September 3, 2012
Lest we get too excited: The 'Tri-borough' circus
There are many solutions offered to the perceived problems of the public library service: trusts, charities, consortia, volunteers, colocations, closures, task forces, outsourcing etc etc - and all of them come and go under a variety of haloes
(In fact there is only one proper solution which is to do four things - improve book collections, open longer hours, smarten up the buildings (and equipment) and encourage the staff to be helpful and friendly.
However there is one currently in vogue which merits attention. This is the so-called Triborough amalgamation of services between the central London boroughs of Westminster, Kensington and Chelsea and Hammersmith and Fulham.
Readers in country areas will gasp at these figures
Westminster has 12 libraries and a gross budget of £10.5m. Kensington and Chelsea have 6 libraries and a budget of £6.6m (honestly!) and Hammersmith and Fulham have 7 libraries and a budget of £5.1m. That makes a total of £22.2m to run 25 libraries... an average of about £900k per library.. about 3 times the national average If you don't know, out of these three only Kensington and Chelsea has a rather dismal - but large- central library worth the name. The rest of the libraries are extremely average for England - the normal mixture of dirt, booklessness and light bulbs not working
The great boast is that by merging the three the councils will save £1.1m ... no claims of improvement, carpet cleaning or improving the book collections. But what happened to the idea that libraries are supposed to be saving 25% of their cost over three years (which would be a saving of £5m at least)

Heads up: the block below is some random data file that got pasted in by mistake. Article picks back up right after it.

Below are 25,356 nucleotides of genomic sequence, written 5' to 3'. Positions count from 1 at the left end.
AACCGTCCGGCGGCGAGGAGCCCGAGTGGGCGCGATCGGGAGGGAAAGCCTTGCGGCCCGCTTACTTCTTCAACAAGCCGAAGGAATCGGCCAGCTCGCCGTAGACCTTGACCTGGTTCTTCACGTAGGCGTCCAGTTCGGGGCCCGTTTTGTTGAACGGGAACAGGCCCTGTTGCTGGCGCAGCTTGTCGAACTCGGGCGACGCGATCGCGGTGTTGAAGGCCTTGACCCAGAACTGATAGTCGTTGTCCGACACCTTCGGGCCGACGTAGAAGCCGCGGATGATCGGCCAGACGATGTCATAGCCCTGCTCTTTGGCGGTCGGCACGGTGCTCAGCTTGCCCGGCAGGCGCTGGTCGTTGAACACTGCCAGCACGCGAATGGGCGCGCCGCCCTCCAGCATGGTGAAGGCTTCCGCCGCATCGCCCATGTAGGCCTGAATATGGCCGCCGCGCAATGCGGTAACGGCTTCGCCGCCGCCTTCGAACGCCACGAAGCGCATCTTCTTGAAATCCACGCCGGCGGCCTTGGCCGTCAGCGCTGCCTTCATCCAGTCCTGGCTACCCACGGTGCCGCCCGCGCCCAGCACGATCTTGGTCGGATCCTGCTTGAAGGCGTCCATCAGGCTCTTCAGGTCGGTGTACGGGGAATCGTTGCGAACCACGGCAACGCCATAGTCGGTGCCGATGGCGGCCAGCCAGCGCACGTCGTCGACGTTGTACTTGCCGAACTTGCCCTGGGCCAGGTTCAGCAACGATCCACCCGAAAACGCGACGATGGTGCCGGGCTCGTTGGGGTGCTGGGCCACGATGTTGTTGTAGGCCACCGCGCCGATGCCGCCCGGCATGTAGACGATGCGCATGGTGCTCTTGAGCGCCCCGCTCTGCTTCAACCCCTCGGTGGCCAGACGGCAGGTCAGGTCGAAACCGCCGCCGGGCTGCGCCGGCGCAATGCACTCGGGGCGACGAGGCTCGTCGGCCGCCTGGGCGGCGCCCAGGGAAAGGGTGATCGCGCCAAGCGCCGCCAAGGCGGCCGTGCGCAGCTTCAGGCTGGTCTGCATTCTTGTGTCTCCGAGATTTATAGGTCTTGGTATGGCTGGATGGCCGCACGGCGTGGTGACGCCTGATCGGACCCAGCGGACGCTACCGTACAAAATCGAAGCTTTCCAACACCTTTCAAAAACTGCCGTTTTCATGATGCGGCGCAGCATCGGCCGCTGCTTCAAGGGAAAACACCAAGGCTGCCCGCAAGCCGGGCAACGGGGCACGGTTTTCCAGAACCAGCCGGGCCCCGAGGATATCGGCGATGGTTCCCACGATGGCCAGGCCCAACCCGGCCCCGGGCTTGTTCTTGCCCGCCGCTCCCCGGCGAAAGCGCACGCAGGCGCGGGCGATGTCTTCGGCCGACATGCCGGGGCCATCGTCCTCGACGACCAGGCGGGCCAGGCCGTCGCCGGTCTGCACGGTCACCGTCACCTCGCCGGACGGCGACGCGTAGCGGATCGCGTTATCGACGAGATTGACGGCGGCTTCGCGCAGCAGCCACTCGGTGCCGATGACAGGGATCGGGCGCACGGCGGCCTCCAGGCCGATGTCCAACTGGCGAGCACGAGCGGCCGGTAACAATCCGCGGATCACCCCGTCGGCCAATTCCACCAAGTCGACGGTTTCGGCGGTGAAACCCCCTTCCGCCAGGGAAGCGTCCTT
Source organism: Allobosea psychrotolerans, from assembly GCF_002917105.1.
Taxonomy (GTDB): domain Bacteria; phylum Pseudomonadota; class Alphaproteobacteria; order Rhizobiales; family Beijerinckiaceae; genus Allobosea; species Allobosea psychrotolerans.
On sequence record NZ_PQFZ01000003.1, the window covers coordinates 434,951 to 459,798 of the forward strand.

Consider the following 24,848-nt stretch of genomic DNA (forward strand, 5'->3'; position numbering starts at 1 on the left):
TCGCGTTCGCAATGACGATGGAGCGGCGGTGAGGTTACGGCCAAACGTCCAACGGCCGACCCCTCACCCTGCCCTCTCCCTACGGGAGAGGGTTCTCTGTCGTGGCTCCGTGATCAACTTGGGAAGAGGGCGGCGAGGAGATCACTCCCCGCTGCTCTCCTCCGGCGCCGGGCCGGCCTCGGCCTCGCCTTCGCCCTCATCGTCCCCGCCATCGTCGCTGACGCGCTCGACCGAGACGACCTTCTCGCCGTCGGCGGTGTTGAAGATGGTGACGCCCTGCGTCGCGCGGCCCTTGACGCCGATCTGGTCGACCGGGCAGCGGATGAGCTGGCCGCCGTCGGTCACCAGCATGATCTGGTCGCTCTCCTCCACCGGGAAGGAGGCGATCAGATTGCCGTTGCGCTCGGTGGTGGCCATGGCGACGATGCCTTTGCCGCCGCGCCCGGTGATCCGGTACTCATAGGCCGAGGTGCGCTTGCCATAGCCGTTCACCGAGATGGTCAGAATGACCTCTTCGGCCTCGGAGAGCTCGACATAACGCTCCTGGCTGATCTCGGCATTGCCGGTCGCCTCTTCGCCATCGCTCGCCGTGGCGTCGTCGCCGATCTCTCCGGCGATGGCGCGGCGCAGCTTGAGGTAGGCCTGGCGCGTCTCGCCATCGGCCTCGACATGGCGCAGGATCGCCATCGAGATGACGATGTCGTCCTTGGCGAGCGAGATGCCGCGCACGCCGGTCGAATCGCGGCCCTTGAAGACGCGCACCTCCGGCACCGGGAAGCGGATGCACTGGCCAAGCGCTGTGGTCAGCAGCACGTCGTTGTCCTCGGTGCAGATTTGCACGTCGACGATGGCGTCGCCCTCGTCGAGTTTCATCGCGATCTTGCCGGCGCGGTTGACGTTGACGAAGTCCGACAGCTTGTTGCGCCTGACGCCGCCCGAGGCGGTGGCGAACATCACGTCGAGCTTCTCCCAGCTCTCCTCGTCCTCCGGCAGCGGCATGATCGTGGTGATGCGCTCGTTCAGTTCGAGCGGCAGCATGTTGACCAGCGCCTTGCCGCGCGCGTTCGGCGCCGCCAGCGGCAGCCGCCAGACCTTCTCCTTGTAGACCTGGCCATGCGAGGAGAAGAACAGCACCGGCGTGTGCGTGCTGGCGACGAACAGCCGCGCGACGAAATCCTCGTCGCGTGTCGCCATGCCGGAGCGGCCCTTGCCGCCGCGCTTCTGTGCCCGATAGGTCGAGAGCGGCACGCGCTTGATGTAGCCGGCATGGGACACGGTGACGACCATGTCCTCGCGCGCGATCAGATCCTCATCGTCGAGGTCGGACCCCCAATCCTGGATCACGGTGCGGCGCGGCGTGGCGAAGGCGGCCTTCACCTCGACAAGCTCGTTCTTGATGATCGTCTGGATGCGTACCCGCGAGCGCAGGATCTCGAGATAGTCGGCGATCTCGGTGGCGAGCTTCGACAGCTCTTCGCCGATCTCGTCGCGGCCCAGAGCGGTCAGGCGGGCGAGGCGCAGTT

Just for the record the overhead recharge paid by the residents of the boroughs of these library services for amenities provided by their respective councils are Westminster - £2.8m; Kensington and Chelsea £1.3m; Hammersmith and Fulham £0.7m - a total overhead cost of £4.8m.
And the last recorded book funds for the three were Westminster £0.6m; Kensington and Chelsea £0.3m (honestly) and Hammersmith and Fulham -£0.2m - (seriously)
So to save only £1.1m - and not to be boasting of significant improvements is really a rather poor performance and not one to be smiling at conferences about at all ... it is pathetic ...
It isn't enough to say "At least we are doing something" - it just isn't
Probably the most appalling thing about these figures is that in the whole of the UK only Perkins the cat knows what they are. So when the highly paid officials of London Government quote their performance, they simply have absolutely no idea whatsoever what their performance is.
If one of them stood up and said "We will save £1.1m" and someone in the audience cried out "out of how much?" - they wouldn't know the answer! Even now someone, somewhere is trying to work out where these figures come from, so they can deny them - but they just don't know where to look
Posted by Perkins at September 3, 2012 1:16 PM
That is shockingly poor, I though Oxfordshire were bad with their 3.2 million service support costs for a 7.9 million library service. Be interesting to how they spin these cipfa reports on each authority that Vaizey promised.
Posted by: Trevor Craig at September 4, 2012 7:53 PM
All of this is true. The Kensington & Chelsea service is so bad on new book purchases, I ended up getting into the habit of making the effort to go to the Barbican and use the City of London service. It's bit of a trek, however, there are loads of items on the shelf with 2012 publication dates.
Posted by: Kensington & Chelsea Library User at September 4, 2012 11:49 PM